Companies are under pressure to cut costs while laying the foundations for future business growth. IT outsourcing is the answer, but choosing the right sourcing strategy is not easy when senior managers are demanding increasing business flexibility.
A middle route to IT outsourcing, which leaves all options open, is managed services. These can deliver savings and business efficiencies without robbing a company of its core expertise.
In turbulent times, managing means making hard choices in core areas of the business. Following two extremely tough years for the general economy and the IT industry alike, chief executives are calling on managers to focus on cost-cutting and performance improvements to increase business efficiency.
IT directors are under increasing pressure to find ways to reduce operational costs, achieve productivity gains and increase business flexibility. But this has to be done without committing the business to an inflexible IT strategy or taking any risks.
The quickest and most effective way to maximise the value of staff and assets, and free up resources to concentrate on growing the business, is to enlist the help of third parties.
When it comes to IT, the clear vote-winning strategy of the moment is outsourcing, but managed services are the safe way to test outsourcing waters without getting too wet.
Typically, managed services cater for the operational aspects of IT - one of the key areas of the business that is ripe for savings.
According to Butler Group, up to one third of an IT budget disappears down the black hole that is IT operations, but this area typically consists of bread-and-butter jobs that tie up valuable internal resources.
Such tasks can easily be done more cheaply and more effectively by an experienced third party. Using a managed services provider can not only reduce the cost of IT operations, but can enhance the level of service the resources provide.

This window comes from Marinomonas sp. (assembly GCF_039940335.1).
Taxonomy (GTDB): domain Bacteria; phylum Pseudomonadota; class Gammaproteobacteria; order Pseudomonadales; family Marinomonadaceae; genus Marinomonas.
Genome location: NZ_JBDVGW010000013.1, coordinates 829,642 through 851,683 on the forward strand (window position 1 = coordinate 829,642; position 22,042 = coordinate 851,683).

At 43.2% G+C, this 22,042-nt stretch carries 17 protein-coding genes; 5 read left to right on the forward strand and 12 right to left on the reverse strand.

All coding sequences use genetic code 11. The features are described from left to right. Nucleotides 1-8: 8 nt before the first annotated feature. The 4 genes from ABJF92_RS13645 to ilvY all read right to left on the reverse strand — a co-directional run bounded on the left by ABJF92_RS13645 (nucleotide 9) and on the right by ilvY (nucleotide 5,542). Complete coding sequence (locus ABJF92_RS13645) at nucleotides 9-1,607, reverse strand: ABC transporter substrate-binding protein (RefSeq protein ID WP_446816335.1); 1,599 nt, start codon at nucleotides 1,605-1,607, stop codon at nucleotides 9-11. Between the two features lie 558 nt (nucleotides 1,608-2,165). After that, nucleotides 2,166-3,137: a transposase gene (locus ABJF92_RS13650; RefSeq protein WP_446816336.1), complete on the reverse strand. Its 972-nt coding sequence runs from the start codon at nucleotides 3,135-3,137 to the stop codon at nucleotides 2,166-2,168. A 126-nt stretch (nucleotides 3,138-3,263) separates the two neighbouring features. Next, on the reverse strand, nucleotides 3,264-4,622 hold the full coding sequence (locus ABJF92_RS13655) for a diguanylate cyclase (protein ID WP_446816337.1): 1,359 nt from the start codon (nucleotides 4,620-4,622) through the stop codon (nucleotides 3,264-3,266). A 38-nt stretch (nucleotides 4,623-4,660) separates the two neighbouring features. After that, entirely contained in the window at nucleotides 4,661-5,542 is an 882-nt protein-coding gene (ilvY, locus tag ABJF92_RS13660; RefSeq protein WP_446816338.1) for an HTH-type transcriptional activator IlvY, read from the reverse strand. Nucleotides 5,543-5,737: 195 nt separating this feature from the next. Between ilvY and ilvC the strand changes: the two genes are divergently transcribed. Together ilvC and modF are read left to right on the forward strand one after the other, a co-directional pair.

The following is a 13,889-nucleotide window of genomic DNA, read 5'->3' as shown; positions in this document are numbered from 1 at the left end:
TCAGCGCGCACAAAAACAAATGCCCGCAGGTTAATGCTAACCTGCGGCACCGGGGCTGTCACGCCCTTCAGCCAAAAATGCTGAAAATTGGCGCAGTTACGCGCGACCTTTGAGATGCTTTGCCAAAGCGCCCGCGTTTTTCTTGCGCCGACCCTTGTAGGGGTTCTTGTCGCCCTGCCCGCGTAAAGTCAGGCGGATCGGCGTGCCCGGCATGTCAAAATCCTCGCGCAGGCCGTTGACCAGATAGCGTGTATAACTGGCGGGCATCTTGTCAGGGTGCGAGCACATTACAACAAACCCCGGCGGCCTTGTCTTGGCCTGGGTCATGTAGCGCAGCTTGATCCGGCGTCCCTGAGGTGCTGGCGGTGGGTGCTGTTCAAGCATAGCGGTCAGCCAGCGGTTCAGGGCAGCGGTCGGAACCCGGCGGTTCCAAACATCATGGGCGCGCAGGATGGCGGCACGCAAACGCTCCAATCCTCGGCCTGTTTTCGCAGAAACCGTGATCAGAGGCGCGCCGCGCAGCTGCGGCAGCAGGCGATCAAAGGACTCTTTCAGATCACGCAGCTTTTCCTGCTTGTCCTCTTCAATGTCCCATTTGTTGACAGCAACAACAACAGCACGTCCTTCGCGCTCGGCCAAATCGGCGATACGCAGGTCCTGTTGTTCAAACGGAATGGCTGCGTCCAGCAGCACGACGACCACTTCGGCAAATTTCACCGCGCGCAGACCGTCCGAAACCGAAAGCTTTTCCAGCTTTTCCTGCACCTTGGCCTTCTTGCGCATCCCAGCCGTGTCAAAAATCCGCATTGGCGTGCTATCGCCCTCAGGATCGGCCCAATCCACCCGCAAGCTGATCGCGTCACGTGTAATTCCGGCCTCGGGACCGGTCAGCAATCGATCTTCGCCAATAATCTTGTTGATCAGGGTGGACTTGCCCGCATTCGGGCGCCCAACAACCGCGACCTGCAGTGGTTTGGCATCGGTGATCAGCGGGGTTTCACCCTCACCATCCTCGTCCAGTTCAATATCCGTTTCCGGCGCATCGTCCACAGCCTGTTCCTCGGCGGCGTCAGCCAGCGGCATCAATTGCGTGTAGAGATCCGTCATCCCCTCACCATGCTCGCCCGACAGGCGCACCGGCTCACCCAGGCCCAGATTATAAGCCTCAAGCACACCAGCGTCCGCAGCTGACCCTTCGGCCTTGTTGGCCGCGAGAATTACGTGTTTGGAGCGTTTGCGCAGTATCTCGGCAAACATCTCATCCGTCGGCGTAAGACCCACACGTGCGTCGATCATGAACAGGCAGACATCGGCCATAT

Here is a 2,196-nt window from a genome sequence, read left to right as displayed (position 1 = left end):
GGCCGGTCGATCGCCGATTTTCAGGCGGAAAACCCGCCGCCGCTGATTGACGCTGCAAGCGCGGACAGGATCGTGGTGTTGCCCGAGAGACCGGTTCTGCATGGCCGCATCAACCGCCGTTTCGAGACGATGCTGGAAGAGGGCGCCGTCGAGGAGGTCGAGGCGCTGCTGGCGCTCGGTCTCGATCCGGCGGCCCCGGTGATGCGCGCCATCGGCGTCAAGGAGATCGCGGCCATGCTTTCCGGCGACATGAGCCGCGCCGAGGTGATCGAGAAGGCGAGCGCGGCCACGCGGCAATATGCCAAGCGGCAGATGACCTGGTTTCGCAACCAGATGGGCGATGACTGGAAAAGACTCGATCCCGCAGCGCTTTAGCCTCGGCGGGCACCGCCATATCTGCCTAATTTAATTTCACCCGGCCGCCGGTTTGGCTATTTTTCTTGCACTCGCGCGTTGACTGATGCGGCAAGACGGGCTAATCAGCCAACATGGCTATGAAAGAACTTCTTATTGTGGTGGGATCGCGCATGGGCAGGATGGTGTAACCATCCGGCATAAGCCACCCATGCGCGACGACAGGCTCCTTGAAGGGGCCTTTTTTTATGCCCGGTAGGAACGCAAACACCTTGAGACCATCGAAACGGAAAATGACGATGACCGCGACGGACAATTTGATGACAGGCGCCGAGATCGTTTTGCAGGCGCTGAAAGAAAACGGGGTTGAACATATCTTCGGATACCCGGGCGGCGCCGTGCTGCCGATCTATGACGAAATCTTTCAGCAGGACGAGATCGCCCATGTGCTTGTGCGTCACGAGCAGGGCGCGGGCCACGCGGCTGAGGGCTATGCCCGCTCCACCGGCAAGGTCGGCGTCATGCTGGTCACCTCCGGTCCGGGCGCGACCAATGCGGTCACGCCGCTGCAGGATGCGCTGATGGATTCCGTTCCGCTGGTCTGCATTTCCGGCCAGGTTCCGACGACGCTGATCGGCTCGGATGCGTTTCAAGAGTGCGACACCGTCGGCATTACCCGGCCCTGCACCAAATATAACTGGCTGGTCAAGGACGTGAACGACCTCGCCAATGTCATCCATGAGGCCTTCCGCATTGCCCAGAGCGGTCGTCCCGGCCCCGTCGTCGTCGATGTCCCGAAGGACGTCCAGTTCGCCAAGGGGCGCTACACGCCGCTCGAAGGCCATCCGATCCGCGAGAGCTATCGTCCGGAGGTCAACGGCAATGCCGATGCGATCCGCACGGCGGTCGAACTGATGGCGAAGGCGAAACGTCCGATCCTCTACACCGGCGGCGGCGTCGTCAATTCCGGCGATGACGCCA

Indeed, by enlisting a managed service provider a company can solve its skills shortage and save on infrastructure management and support, while maintaining confidence that its managed service provider is equipped to deal with complex heterogeneous IT environments.
A managed IT service is the equivalent to hedging your bets. It can solve a firm's skills shortage and save on infrastructure management and support, without constraining the IT strategy. And if it shows potential, it could become a stepping stone to full-blown outsourcing.
Difficult times need not mean resorting to drastic measures. Managed services deliver the necessary efficiencies that chief executives demand, while freeing up in-house resources to work on preparing the business for the future - without any lock-in to a particular service provider or IT strategy.
Mark Simmonds is managing director of AnixGroup.
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